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Recycled Confusion

There are three dominant groups in today’s residential and business recycling efforts.  Two of them are hurting recycling more than they realize.  The three groups are:

  1. Not Worth The Time (aka The Lazy/Apathetic)
  2. Everything Goes (aka The Uninformed)
  3. Compliant (aka The Informed)

The first group just doesn’t care about recycling, sees it as a waste of time, or an inconvenience to their schedule/routine.  Everything in their office or household goes into the trash for landfills.  Aluminum cans, plastic jugs, and bottles, paper, grease, old batteries, food scraps, and everything else is nothing but trash.  However, it’s not!   Their disregard or apathy toward recycling means a lot of waste ends up in landfills that could be recycled.  This group reasons it’s too difficult or hard to figure what can and cannot be recycled so they choose the path of least resistance. 


As a result of their carelessness, many toxic and hazardous things end up in landfills that could be recycled.   Old batteries that contain acid, are corrosive and affect groundwater can take up to 100 years to decompose.  Cooking oils, or grease, printer cartridges, plastic bags/bottles, clothing, etc. Cardboard boxes and newspapers can take over two months to breakdown can be easily recycled into usable paper products.  Glass jars take up to one million years and a disposable diaper 450 years to decompose.  And then you have things like styrofoam and aluminum foil that never does biodegrade.  When they throw an old pair of leather shoes into the trash instead of donating them it will take as much as 40 years for them to decompose.


The second group where “everything goes” into recycling affects recycling operations by clogging the funneling and separation processes with things that aren’t recyclable.  

Many of our municipal/public and private recycling centers are overwhelmed by the amount of waste that ends up in their facilities requiring more precious time from their staff to weed out the trash v.s. legitimate recyclables.    Municipal and private recycling centers have experienced an overload in waste in recent years by people who think they are helping the environment, but are actually hurting it.  Other recycling centers have closed because of the sheer amount of waste and the lack of labor and budget to separate it.   This group is hurting the recycling industry because they are contaminating the recycling stream with waste.   When they attempt to recycle a cardboard box and dump their empty plastic mayonnaise bottle in the same bin the grease and waste from that product can render the cardboard unfit for recycling.  This group does not separate their recyclables.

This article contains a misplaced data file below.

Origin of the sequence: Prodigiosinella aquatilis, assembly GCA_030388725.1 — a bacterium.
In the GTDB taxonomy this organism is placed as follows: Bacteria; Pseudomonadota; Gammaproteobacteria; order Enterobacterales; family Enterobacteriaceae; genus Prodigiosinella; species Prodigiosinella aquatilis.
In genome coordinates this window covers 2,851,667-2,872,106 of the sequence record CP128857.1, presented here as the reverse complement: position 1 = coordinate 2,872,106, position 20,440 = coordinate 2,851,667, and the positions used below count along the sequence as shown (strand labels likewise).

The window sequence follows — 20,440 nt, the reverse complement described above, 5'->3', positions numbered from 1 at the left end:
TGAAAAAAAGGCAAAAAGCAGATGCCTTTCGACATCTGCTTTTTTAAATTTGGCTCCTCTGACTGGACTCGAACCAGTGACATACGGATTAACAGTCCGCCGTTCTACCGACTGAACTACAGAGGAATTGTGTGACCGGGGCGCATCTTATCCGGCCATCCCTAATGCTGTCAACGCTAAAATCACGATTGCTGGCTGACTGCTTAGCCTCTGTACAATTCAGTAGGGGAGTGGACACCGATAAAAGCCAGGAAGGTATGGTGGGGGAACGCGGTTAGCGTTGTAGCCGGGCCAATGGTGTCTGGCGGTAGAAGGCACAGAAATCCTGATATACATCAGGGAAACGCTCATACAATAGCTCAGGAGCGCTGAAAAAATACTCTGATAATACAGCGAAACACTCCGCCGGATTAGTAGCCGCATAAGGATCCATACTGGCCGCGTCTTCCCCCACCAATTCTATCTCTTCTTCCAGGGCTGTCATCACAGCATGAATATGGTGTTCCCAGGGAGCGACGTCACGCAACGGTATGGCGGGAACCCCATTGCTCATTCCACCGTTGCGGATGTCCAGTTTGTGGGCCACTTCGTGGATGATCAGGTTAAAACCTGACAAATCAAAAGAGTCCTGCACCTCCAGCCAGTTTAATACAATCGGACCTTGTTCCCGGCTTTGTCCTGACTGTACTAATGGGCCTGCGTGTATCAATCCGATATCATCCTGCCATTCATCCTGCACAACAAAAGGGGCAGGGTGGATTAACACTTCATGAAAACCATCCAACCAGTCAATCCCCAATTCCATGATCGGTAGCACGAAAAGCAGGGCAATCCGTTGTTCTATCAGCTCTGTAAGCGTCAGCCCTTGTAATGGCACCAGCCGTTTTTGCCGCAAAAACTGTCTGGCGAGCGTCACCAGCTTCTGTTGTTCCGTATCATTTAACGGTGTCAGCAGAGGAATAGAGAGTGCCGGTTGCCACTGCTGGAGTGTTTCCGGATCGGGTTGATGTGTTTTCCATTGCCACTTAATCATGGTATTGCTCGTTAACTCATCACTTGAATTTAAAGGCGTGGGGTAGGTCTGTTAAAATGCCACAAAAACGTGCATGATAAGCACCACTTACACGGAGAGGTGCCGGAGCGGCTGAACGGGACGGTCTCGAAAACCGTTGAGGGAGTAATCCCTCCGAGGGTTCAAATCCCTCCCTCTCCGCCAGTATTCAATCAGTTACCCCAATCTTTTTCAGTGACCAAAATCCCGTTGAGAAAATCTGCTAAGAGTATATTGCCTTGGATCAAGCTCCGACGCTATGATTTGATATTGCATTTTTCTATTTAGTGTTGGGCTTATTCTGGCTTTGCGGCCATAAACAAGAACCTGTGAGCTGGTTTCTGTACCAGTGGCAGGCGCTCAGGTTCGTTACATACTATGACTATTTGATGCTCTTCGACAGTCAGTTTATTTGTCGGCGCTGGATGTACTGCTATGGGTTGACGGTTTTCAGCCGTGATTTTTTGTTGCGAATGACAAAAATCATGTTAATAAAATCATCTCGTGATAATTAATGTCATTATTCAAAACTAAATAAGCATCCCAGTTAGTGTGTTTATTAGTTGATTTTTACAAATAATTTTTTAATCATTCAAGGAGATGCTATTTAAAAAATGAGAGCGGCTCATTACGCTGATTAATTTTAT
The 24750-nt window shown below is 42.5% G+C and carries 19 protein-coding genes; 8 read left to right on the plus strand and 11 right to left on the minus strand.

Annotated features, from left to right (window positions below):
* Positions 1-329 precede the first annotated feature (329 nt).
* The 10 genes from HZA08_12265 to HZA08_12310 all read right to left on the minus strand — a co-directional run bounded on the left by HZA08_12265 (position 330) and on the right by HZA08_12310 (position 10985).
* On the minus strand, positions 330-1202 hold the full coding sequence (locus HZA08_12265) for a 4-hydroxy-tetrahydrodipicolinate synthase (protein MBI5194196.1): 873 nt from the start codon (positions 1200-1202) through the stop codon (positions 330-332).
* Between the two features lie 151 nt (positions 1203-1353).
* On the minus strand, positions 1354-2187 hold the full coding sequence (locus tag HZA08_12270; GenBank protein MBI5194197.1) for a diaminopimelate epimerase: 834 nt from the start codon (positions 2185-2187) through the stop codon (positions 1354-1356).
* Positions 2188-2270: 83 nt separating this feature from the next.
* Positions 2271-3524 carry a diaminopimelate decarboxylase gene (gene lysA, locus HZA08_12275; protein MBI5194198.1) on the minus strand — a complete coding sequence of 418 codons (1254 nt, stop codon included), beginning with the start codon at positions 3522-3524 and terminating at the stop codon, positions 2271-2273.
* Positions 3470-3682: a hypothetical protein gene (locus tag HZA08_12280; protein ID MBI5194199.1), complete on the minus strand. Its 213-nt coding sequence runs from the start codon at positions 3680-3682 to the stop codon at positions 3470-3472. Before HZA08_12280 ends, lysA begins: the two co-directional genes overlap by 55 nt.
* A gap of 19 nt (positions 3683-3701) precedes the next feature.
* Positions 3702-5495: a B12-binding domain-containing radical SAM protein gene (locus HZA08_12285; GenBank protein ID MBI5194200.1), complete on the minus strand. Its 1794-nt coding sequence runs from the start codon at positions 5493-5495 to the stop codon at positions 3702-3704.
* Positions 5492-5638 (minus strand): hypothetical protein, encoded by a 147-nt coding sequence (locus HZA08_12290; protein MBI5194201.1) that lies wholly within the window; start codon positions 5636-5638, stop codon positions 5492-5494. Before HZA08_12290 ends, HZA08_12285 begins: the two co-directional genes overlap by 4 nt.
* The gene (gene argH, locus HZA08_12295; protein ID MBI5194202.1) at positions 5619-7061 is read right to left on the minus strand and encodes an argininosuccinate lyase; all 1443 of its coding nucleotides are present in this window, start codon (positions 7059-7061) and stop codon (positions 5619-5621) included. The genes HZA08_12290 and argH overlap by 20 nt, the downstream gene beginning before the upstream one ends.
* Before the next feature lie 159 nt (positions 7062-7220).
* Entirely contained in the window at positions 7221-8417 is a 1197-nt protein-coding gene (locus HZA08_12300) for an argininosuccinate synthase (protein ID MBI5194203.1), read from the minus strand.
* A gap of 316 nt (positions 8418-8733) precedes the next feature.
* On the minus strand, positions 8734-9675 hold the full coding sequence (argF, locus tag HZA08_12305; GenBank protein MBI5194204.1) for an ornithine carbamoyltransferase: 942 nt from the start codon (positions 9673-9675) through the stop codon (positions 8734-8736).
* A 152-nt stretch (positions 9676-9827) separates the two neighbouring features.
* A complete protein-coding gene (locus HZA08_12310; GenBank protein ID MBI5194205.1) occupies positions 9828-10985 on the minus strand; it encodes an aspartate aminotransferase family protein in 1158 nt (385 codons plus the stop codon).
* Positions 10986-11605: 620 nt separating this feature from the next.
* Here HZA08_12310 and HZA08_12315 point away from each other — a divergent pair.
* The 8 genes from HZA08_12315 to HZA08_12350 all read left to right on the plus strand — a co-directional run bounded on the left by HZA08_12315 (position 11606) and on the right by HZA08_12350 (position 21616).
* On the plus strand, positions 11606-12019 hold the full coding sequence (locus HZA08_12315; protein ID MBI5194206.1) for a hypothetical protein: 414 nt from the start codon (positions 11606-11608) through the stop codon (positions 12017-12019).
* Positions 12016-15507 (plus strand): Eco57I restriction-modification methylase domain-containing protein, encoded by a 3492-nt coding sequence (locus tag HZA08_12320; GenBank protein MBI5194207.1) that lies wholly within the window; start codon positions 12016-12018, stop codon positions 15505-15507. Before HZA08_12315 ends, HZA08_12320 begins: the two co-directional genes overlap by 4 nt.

The third group is the compliant group.  They read labels on products, look for resin numbers (the triangle with the number on the bottom of your laundry detergent, etc.), and they are familiar with local recycling practices and standards because they vary from city to city and state to state.  The compliant group reads labels on products and recycling bins.   They understand the difference between E-waste and regular waste.  The compliant person is much more likely to take their old computer monitor to a place where they collect such goods and refurbish them, or directly to the e-waste bin at their local recycling center.  The compliant group quit using plastic bags for groceries a long time ago and provide their own canvas reusable shopping bags.  This is why they don’t complain when they visit coastal communities that have strict laws against plastic bags to protect their beaches and the ocean.  Their reusable bags are already in the trunk.

Recycling is confusing to the average consumer and business owner.  However, there are plenty of resources available to help.  For consumers and the general public, a great place to start is the EPA.  You can go to https://www.epa.gov/recycle and find all kinds of helpful information about recycling.  Every person can begin to recycle simply by being informed and developing your own personal recycle/waste collection plan.

Businesses (large and small) have professional resources to choose from in regard to managing their waste stream and forming a cogent, intentional plan.   Environmental service companies and consultants can help you analyze your waste and recycle stream saving time and money while ensuring you are compliant with local, state, and federal laws pertaining to waste products.

At Pinnacle Environmental Services, Inc., we are committed to helping our customers redirect their waste stream in ways that generate clean, renewable energy and reduce greenhouse gases.  Zero Landfill is our philosophy and the ultimate strategy in our minds with every Waste Analysis Study we perform.  

Our goal is to eliminate waste, not just manage it. We recognize there isn’t a single model that will fit the needs of our diverse customer base. Therefore, we design custom plans that fit the exact needs of every client. So contact us—give us the opportunity to develop a plan for you. You’ll enjoy the comfortable satisfaction in knowing Pinnacle Environmental Services, Inc.  Contact us today.

Mike Watts, President

Pinnacle Environmental Services, Inc.


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